This morning, we brought all of the concrete parts for the UNS that we kept at Luis’ house over the weekend back to the Estanzuela town center, the place where we had been working on it before. Juan and I finished attaching most of the metal parts to the peanut sheller, but we couldn’t complete it because we are missing the 4 large washers to attach the handle, and the metering plates were still at the machine shop to be replicated. However, we were able to make the wooden supports at the local carpenter shop 1 block away, and we plan to have the entire machine completed for aflatoxin testing by Wednesday, when we will do the machine-shelled vs. hand-shelled test.
|Junior next to completed UV scanner box on table|
For the UV scanner, we were also able to have a large wooden table made by the same local carpenter. The table is 40 inches high so that the UV scanner box head portals are at eye level for most of the people here, which is slightly shorter than in the USA. We also made a hole in the center for the contaminated nuts to pass through, probably to a bag suspended underneath the table.
While we were waiting for the table to be built, I took some more photos/video of the UV light and how it works. I posted a video passing the UV light over a bucket of assorted nuts, from the same bag that came from Chiquimula. Since inside the UV scanner box is too dark for the video camera to capture, and the lens doesn’t work with the UV protection screen in the way, I made the video with a fair amount of ambient light, in a government office in Estanzuela. However, even in broad daylight, the contrast between aspergillus-infected peanuts and normal peanuts is readily visible, and it is easy to pick out the 2 contaminated nuts from the rest of the peanuts, which are contained in a bowl with about 40 peanuts total.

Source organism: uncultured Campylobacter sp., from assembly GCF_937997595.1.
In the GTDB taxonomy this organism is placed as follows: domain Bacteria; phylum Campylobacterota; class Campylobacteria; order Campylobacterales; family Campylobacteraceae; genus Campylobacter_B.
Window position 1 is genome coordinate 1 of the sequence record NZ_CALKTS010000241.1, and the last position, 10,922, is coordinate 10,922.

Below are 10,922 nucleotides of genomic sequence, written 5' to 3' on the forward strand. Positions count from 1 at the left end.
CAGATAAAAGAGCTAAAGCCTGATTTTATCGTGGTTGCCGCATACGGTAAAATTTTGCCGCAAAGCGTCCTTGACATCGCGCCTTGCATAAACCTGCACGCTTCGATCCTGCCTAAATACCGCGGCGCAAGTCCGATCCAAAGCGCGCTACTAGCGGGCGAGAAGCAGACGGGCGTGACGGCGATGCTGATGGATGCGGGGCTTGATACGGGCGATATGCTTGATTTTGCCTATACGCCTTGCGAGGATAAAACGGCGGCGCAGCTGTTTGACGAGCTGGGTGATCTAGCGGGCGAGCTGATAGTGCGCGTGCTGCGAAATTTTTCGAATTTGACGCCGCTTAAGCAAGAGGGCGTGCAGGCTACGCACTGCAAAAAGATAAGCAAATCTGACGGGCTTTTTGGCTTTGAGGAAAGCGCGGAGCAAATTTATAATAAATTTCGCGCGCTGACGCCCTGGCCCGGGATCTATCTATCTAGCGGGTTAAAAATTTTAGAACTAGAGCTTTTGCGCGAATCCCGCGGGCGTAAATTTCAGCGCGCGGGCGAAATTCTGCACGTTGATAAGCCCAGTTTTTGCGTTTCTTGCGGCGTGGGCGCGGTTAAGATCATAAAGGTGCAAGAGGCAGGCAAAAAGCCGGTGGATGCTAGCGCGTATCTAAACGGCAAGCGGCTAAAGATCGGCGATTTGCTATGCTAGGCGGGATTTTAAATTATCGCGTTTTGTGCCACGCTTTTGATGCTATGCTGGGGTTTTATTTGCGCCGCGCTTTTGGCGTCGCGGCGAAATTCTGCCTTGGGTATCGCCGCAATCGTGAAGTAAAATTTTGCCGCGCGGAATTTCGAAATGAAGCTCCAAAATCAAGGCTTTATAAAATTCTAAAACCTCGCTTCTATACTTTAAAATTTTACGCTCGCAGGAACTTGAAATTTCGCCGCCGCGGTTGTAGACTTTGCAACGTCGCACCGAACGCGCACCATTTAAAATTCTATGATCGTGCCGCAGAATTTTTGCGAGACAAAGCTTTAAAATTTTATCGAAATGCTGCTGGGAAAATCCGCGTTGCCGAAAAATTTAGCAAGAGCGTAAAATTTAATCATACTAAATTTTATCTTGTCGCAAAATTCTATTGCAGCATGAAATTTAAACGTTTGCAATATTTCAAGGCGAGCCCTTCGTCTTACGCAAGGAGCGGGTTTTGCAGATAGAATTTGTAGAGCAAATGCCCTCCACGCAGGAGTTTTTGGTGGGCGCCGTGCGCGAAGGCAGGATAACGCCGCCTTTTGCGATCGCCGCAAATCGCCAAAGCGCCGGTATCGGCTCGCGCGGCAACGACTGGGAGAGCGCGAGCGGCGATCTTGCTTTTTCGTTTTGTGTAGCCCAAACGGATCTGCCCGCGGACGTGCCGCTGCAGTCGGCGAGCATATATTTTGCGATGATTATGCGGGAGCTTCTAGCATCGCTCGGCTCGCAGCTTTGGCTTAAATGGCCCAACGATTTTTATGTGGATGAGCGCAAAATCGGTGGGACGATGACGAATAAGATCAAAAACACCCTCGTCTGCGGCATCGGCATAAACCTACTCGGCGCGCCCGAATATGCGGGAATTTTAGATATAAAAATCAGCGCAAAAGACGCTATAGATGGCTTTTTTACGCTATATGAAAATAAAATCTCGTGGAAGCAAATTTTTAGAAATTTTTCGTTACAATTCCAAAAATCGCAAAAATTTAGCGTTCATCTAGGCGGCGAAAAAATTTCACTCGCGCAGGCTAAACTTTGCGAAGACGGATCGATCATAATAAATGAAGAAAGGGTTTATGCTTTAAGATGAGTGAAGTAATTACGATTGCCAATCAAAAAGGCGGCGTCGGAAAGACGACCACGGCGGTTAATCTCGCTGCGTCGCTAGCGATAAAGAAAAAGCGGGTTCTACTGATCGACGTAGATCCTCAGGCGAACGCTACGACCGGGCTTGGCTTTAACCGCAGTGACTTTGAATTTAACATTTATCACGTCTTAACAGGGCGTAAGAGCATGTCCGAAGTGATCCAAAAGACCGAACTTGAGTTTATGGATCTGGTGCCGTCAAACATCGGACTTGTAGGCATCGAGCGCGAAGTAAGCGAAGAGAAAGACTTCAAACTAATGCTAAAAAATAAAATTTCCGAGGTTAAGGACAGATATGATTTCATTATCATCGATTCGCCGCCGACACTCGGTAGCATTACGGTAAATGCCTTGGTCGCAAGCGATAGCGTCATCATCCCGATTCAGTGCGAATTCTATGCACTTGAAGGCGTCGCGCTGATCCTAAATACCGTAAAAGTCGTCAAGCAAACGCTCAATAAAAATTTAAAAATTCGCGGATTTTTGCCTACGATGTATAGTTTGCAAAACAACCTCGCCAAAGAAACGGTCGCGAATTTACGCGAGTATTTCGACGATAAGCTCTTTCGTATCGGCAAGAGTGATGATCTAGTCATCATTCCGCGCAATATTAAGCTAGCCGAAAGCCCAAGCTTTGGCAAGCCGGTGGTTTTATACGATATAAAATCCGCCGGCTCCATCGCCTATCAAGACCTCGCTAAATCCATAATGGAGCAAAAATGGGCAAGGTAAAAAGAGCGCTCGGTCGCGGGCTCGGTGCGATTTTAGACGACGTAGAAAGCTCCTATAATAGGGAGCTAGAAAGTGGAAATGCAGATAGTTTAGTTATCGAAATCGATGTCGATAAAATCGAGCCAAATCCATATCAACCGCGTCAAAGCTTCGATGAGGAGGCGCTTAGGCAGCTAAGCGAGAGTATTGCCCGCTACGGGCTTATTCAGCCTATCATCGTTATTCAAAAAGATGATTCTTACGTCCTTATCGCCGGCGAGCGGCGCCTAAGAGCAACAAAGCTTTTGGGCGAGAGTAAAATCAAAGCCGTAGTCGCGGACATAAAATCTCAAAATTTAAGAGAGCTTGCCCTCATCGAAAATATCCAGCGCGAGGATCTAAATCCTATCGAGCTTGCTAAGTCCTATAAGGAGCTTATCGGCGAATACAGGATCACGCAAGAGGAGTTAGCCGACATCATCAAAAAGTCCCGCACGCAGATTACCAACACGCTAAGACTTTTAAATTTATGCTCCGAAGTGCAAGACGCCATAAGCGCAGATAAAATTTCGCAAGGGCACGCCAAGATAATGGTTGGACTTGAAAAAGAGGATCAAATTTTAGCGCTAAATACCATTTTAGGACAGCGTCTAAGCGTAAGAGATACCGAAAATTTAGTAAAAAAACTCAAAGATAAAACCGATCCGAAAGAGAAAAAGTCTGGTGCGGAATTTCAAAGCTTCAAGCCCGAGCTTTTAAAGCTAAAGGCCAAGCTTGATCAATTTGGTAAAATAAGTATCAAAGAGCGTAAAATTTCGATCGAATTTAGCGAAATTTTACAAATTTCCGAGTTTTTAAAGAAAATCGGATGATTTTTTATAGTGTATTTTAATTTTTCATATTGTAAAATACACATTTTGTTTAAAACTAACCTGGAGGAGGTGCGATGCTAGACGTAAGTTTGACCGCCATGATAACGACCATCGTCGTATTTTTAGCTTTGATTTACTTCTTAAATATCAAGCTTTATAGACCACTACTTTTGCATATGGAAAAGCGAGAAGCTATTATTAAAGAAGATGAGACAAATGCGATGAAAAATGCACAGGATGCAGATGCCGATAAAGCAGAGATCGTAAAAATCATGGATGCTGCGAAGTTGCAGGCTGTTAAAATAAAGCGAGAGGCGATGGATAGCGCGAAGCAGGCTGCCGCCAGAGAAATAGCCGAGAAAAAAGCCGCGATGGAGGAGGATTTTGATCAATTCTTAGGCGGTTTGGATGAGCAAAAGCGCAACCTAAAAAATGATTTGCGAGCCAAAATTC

|Peanut samples under UV light comparison|
Afterwards, I saw some more farms in the area surrounding Estanzuela with Luis. We visited an expensive green pepper farm that was completely enclosed in plastic netting, to keep insects from eating the vegetables. We also took a pickup truck tour of the city corn fields, which you can see from the photographs are very successful. I was impressed that both the green pepper farm and the city corn fields use drip irrigation, which is good because this method is both more efficient and uses less energy. On our way back to town, we saw a Yuca field, which is a plant native to the area with a large root that is apparently very tasty. Luis mentioned that we can try this before I leave Estanzuela, and I will let you know if we do.
Tomorrow, I am planning to go to Chiquimula again with Juan, to observe more of their peanut production practices, and also to obtain a sample of peanuts from the Petén region in northern Guatemala. Wednesday, we will run most of the aflatoxin tests on the UV scanner and UNS with all of the peanut samples that we collect, and I will prepare more samples for lab testing in Guatemala City.